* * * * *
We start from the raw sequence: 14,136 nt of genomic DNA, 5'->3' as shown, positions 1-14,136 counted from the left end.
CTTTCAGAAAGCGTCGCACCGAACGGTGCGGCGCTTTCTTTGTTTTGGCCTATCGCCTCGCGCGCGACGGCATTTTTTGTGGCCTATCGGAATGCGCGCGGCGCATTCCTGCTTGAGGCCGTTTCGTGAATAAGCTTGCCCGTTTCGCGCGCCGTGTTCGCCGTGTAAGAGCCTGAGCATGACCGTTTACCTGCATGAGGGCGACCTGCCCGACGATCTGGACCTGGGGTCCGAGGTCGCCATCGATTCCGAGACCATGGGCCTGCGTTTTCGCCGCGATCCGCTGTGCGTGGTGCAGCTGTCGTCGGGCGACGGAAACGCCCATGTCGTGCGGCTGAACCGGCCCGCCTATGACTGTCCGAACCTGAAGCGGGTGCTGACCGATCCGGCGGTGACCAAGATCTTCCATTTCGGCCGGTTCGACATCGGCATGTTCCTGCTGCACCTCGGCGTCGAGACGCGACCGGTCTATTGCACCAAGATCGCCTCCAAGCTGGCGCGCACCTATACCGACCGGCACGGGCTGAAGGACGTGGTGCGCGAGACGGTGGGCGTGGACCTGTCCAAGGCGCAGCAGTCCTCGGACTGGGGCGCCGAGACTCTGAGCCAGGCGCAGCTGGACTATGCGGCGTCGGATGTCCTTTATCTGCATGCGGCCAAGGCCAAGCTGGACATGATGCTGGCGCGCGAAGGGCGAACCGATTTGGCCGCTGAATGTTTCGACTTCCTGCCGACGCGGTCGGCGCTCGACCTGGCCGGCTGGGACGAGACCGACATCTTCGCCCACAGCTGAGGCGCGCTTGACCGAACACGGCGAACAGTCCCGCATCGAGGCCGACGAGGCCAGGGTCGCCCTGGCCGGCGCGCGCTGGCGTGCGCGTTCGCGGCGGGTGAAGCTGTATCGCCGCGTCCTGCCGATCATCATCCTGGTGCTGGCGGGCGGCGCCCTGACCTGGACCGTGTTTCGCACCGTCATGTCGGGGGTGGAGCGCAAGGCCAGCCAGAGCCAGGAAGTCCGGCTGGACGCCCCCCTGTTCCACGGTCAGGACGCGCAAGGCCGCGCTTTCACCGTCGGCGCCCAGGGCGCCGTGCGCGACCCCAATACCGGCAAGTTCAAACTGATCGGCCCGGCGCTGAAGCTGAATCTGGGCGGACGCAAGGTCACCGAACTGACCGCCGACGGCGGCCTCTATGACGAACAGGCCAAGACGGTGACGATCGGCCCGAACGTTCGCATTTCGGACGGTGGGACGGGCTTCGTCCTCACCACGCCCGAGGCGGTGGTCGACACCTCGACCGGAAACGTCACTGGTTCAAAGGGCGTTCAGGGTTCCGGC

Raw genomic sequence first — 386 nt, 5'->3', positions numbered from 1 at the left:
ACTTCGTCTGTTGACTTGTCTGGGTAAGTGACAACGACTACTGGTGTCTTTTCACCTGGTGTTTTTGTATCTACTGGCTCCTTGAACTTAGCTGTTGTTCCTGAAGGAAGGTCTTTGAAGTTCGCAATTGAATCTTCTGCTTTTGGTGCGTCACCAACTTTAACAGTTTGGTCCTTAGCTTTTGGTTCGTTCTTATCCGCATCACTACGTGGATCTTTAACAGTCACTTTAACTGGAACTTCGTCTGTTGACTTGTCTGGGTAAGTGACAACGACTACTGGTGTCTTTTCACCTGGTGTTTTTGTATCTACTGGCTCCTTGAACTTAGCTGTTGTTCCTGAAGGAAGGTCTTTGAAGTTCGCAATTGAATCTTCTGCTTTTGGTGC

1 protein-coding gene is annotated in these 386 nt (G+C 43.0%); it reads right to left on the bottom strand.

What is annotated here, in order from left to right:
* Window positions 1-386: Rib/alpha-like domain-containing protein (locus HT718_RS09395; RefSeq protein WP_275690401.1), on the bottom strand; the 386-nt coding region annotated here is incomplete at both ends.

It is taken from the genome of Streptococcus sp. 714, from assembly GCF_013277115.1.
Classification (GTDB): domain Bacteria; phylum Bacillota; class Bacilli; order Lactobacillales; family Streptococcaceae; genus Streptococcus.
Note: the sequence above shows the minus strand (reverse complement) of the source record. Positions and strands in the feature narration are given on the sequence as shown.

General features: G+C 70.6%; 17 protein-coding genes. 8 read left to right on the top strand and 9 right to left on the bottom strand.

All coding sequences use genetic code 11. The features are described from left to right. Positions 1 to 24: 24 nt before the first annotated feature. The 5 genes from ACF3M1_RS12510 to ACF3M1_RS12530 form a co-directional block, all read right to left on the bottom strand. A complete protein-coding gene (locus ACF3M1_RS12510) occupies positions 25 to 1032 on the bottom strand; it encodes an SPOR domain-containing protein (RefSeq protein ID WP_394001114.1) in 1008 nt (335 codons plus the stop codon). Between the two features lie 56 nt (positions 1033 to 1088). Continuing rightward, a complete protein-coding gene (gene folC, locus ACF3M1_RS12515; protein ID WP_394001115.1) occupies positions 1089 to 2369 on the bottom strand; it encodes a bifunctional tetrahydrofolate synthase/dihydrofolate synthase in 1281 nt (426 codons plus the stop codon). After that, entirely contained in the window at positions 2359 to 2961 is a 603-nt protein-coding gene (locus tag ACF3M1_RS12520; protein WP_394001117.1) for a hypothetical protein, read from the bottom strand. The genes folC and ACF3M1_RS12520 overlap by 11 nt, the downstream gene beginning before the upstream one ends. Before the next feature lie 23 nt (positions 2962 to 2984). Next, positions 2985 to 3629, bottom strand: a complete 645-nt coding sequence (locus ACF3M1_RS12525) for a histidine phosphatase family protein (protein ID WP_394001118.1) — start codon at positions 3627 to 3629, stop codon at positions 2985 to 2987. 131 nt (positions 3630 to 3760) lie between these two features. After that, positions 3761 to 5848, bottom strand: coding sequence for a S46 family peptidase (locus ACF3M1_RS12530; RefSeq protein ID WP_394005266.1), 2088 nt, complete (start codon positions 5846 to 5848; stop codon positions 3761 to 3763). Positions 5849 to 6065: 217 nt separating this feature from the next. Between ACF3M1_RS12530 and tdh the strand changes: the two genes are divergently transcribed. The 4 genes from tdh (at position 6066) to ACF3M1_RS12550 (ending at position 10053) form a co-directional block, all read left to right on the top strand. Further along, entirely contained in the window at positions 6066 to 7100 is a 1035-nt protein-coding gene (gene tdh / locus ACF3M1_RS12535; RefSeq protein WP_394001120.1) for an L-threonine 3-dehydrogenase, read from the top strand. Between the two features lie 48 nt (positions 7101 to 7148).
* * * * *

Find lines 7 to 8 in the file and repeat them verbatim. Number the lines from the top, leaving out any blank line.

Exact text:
* Window positions 1-386: Rib/alpha-like domain-containing protein (locus HT718_RS09395; RefSeq protein WP_275690401.1), on the bottom strand; the 386-nt coding region annotated here is incomplete at both ends.

It is taken from the genome of Streptococcus sp. 714, from assembly GCF_013277115.1.